Mangroves: Biome


Mangroves Introduction

  • Mangroves are forests in tropical areas
  • They are adapted to coastal conditions, with saline water
  • Challenges: high salinity (affects osmoregulation), anaerobic conditions (low oxygen availability where soil is waterlogged), stormy (tropical cyclones threaten stability), as well as extremes in temperature and water availability (they are in the inter-tidal range)

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Features of Mangroves

- Symbiotic Relationship with Tropical Corals: mangroves are found in similar areas as tropical coral reefs, as the mangroves trap sediment with their long roots and reduce turbidity for the corals, and the coral reefs protect the mangroves somewhat

- Obtaining Oxygen: the mangroves have lenticels (pores) on roots for gas exchange, and pneumatophores which poke up out of the sediment to access the air

- Halophytes: the mangrove plants are adapted to salty conditions. They even have leaves which are 'sacrificial' - they secrete salt then drop and die

- Water Retention: important in saline conditions. They have a thick waxy cuticle layer on the leaves, which are rounded to reduce water loss

- Reproduction: frequent flooding at high tide means the mangroves use the water as a seed dispersal mechanism. Propagules (small shoots) fall from the trees and float in water until they can take root in sediment

- Prop Roots: these are adaptations to withstand the stormy conditions, as the long roots anchor the coastal trees

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1. Coastal Erosion Protection - trapping sediment between roots helps to stabilise the coast

2. Fisheries - commercially important fish like groupers as well as shrimps use mangrove roots as nursery grounds for juveniles, due to the provision of food (algae, bacteria) and protection. This also is an important source of income and sustenance for coastal communities

3. Timber Supplies - resources like timber for construction and fuel have been important in local communities. Use of mangroves commercially for wood pulp and charcoal is also important

4. Trap Suspended Solids - enables the symbiotic relationship with tropical coral reefs. Therefore it could be argued that mangroves have the same importance as this ecosystem.

5. Carbon Sequestration - being photosynthetic organisms, mangrove trees remove carbon dioxide from the atmosphere and store the carbon in woody biomass

6. Medicinal Resources - traditional herbal medicines linked with lowering blood pressure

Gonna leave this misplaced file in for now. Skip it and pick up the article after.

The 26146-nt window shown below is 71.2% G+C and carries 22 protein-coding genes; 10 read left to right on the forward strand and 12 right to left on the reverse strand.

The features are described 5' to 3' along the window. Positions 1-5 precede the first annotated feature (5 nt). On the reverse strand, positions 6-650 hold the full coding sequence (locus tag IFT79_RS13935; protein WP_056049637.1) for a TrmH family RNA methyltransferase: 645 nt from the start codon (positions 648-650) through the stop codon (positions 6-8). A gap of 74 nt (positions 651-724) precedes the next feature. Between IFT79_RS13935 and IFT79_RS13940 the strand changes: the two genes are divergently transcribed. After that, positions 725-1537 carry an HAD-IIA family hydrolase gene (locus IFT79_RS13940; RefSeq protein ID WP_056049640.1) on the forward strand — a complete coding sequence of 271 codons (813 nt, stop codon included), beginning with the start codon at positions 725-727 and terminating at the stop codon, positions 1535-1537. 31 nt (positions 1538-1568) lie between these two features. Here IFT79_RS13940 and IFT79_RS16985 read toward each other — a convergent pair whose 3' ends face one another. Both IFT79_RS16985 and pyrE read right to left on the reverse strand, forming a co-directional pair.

7. Tourism - the biodiversity supported by mangroves is important in attracting tourists

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Threats to Mangroves

1. Coral Reef Destruction - loss of the reefs means that the storms reaching mangroves are much stronger, and they are unable to be stable in such conditions

2. Overfishing - imbalances food webs and can cause trophic cascades

3. Global Climate Change - increases in storm frequency and severity can destabilise mangrove trees and cause larger fluctations in sea level as it continues to rise. Changes to temperature and sea level are also threatening tropical coral reefs

4. Pollution - as mangroves are commonly found at estuaries and on coastlines, any pollutants (fertilisers, pesticides, etc) from upstream reach them. These can harm the roots themselves, deplete oxygen, or affect the food webs. Oil pollution also blocks the lenticels and prevents gas exchange

5. Land Use Change - conversion and development of land for tourism (hotels, etc), urban developments, port expansion and aquaculture destroy the habitats

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Threats Summary

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Destruction of Mangroves

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Conservation Efforts


Re-planting mangrove trees in areas where loss has occurred. Projects are funded by international NGOs and carbon credit schemes. UN has 'Blue Forest' projects which take part on reforestation. Recolonisation of magroves can be rapid


Preventing coastal development - e.g: the Coastal Aquaculture Act, 2005, in India protects areas of mangroves


Like the Sundarbans region in India, which is a World Heritage site as it is the largest area of mangrove forests in the world

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